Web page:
• “As one of the leading French anarchist thinkers and friend of Bakunin, Élisée Reclus, put it: “The external form of society must alter in correspondence with the impelling force within; there is no better established historical fact. The sap makes the tree and gives it leaves and flowers, the blood makes the man, the ideas make the society” (8). That is but one formulation of the anarchist notion of deterministic idealism, a belief that slavery and oppression must be overcome by first changing fundamental habits of the mind, which goes, of course, directly against Marxist materialism. Anarchists argue that the slave mentality can be exchanged for the revolutionary mentality if one is sufficiently exposed to the ideas of liberation and social change. (p. 49)

    ,... crucial to conveying the anarchist doctrine that the struggle for liberation begins in the mind and that the true subversion of authority consists in the recognition that we as individuals create the mental preconditions for the existence of bondage or freedom. (p. 50-51)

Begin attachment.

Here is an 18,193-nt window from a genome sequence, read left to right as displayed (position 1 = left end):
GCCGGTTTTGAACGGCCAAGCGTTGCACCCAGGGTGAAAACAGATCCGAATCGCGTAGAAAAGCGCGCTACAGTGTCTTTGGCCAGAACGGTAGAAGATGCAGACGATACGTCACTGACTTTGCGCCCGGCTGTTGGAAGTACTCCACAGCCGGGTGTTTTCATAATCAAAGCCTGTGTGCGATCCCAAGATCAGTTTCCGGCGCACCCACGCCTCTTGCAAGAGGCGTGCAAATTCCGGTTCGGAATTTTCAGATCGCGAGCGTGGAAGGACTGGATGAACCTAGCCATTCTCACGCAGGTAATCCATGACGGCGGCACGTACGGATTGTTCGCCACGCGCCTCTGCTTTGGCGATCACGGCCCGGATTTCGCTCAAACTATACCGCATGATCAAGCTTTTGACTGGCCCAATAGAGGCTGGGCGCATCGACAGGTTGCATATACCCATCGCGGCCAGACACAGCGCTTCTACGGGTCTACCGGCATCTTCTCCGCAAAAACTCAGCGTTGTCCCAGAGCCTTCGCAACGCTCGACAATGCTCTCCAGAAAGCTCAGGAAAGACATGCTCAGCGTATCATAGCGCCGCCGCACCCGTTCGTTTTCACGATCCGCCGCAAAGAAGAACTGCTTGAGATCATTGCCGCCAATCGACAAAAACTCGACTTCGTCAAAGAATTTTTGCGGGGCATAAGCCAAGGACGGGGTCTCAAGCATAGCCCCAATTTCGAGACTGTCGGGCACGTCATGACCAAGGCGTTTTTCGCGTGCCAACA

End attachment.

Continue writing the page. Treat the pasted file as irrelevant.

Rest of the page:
But arguably, anarchism is the most misunderstood of all political theories. Although it is sometimes aligned with concepts of nihilism and terrorism, the philosophical anarchism of Proudhon, Kropotkin, Bakunin, and the Reclus brothers is essentially a pacifist, utopian, and liberal theory of voluntary association and mutual aid. The “propaganda by the deed” is not at all a recipe for terror, although some isolated anarchists have invoked this principle to justify their resort to violence, especially in Russia in the later part of the nineteenth century and in the Spanish Civil War. In general, however, anarchism’s rejection of centralized state power and institutionalized authority has ironically limited the political effectiveness of this philosophy, which stands in direct contrast to communism and socialism, both of which have traditionally embraced hierarchical structures of power. (p. 79)”